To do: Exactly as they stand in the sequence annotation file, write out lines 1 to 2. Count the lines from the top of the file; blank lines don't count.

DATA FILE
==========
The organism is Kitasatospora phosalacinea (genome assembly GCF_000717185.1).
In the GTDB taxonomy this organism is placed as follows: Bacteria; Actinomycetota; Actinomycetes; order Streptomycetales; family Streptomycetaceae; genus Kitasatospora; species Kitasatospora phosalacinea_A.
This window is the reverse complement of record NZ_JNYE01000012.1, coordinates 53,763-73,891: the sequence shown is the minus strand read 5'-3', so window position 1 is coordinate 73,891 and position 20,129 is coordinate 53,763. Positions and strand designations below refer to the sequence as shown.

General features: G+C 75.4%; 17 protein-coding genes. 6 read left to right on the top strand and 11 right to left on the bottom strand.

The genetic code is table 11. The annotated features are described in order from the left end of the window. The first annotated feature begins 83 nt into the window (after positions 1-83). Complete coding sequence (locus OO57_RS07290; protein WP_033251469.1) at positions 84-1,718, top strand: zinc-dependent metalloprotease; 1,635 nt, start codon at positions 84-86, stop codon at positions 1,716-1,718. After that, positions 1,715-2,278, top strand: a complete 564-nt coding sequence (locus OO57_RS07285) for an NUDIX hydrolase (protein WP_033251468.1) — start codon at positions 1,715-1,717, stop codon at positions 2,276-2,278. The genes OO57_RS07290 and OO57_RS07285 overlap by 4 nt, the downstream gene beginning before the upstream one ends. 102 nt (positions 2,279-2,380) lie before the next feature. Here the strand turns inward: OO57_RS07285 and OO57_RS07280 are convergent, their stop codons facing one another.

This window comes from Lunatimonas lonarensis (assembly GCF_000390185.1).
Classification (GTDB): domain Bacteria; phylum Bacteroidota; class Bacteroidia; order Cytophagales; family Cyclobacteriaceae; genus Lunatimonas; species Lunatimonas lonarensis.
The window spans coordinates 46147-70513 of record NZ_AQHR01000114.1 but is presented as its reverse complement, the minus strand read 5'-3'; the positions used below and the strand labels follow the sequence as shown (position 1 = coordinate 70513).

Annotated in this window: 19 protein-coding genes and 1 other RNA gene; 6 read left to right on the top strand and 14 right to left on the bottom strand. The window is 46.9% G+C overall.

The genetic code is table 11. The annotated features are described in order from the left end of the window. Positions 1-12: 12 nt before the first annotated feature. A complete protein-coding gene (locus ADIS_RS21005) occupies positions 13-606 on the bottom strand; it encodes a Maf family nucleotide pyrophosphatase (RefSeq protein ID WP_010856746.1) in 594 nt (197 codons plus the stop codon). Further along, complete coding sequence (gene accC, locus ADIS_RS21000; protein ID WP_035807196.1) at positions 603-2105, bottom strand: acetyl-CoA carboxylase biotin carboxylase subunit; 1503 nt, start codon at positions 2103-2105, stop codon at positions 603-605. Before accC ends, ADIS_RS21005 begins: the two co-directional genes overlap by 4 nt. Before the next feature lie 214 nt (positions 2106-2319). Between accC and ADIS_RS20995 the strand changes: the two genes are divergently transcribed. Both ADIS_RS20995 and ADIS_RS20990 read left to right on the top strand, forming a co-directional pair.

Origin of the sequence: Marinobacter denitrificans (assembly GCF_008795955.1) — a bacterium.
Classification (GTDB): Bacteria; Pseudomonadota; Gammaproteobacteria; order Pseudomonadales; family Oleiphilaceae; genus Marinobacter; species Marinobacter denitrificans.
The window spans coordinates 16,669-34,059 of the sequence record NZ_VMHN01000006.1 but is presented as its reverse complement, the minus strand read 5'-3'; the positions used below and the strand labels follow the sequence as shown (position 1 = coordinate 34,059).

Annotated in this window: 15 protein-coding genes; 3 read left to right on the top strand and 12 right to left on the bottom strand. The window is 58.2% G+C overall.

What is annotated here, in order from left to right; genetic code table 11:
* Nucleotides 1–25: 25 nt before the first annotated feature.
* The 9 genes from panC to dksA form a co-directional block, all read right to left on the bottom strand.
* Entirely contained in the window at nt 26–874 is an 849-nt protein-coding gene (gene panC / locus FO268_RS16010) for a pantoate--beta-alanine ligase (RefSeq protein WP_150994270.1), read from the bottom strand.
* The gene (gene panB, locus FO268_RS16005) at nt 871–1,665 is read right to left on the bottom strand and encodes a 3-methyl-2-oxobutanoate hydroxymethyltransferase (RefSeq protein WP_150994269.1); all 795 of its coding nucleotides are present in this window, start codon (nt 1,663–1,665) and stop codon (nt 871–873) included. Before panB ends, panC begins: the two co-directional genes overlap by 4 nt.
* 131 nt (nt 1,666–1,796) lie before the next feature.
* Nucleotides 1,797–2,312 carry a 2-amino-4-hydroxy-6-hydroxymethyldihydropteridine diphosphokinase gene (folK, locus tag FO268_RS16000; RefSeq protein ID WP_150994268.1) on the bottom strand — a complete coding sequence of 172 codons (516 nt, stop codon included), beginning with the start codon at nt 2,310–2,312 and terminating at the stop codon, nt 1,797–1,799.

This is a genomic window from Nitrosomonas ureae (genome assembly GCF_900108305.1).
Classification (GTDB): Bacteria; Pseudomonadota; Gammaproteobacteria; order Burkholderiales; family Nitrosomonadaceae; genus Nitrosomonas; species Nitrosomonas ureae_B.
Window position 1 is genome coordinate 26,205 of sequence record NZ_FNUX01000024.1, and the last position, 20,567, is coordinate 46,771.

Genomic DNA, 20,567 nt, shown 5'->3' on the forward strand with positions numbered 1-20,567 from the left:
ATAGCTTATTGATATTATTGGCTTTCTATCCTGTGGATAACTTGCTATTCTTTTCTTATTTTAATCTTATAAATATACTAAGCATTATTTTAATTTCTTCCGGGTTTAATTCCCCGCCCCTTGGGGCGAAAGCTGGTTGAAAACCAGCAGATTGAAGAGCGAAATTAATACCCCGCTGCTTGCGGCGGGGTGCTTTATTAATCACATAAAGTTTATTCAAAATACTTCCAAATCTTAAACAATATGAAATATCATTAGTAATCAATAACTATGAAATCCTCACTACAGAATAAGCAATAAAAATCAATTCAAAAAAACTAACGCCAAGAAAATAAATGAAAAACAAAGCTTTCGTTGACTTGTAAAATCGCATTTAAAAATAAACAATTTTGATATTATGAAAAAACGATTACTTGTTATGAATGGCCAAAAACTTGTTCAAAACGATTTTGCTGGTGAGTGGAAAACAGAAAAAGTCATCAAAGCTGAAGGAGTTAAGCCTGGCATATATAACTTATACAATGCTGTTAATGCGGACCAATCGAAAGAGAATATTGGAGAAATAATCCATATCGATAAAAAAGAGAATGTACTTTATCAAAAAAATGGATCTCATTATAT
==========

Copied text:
The organism is Kitasatospora phosalacinea (genome assembly GCF_000717185.1).
In the GTDB taxonomy this organism is placed as follows: Bacteria; Actinomycetota; Actinomycetes; order Streptomycetales; family Streptomycetaceae; genus Kitasatospora; species Kitasatospora phosalacinea_A.